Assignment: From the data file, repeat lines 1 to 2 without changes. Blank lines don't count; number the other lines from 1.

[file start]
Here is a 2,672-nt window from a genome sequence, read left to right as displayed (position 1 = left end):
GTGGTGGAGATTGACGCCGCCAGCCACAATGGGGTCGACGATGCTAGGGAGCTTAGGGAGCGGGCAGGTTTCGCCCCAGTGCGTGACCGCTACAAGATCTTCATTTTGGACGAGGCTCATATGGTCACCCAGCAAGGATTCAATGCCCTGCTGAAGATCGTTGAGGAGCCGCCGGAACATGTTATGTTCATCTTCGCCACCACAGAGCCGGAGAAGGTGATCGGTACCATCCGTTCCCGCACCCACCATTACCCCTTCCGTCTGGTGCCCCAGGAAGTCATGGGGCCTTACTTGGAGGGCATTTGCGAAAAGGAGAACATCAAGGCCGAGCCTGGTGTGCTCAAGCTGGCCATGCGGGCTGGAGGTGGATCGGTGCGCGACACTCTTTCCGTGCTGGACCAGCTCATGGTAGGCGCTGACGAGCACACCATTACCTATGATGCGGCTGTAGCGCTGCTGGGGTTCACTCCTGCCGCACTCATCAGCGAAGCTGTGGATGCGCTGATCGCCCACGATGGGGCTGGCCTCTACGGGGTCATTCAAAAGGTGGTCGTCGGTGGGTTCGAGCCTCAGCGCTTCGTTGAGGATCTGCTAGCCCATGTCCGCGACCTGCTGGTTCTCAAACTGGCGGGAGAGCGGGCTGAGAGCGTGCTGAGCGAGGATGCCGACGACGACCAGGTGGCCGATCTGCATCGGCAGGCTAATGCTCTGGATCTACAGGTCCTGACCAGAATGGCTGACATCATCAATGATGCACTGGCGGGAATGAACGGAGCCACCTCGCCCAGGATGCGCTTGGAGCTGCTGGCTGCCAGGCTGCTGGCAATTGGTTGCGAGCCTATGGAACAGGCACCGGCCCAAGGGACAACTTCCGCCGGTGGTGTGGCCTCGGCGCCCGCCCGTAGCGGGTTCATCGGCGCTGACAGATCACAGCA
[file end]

Here is a 2,672-nt window from a genome sequence, read left to right as displayed (position 1 = left end):
GTGGTGGAGATTGACGCCGCCAGCCACAATGGGGTCGACGATGCTAGGGAGCTTAGGGAGCGGGCAGGTTTCGCCCCAGTGCGTGACCGCTACAAGATCTTCATTTTGGACGAGGCTCATATGGTCACCCAGCAAGGATTCAATGCCCTGCTGAAGATCGTTGAGGAGCCGCCGGAACATGTTATGTTCATCTTCGCCACCACAGAGCCGGAGAAGGTGATCGGTACCATCCGTTCCCGCACCCACCATTACCCCTTCCGTCTGGTGCCCCAGGAAGTCATGGGGCCTTACTTGGAGGGCATTTGCGAAAAGGAGAACATCAAGGCCGAGCCTGGTGTGCTCAAGCTGGCCATGCGGGCTGGAGGTGGATCGGTGCGCGACACTCTTTCCGTGCTGGACCAGCTCATGGTAGGCGCTGACGAGCACACCATTACCTATGATGCGGCTGTAGCGCTGCTGGGGTTCACTCCTGCCGCACTCATCAGCGAAGCTGTGGATGCGCTGATCGCCCACGATGGGGCTGGCCTCTACGGGGTCATTCAAAAGGTGGTCGTCGGTGGGTTCGAGCCTCAGCGCTTCGTTGAGGATCTGCTAGCCCATGTCCGCGACCTGCTGGTTCTCAAACTGGCGGGAGAGCGGGCTGAGAGCGTGCTGAGCGAGGATGCCGACGACGACCAGGTGGCCGATCTGCATCGGCAGGCTAATGCTCTGGATCTACAGGTCCTGACCAGAATGGCTGACATCATCAATGATGCACTGGCGGGAATGAACGGAGCCACCTCGCCCAGGATGCGCTTGGAGCTGCTGGCTGCCAGGCTGCTGGCAATTGGTTGCGAGCCTATGGAACAGGCACCGGCCCAAGGGACAACTTCCGCCGGTGGTGTGGCCTCGGCGCCCGCCCGTAGCGGGTTCATCGGCGCTGACAGATCACAGCA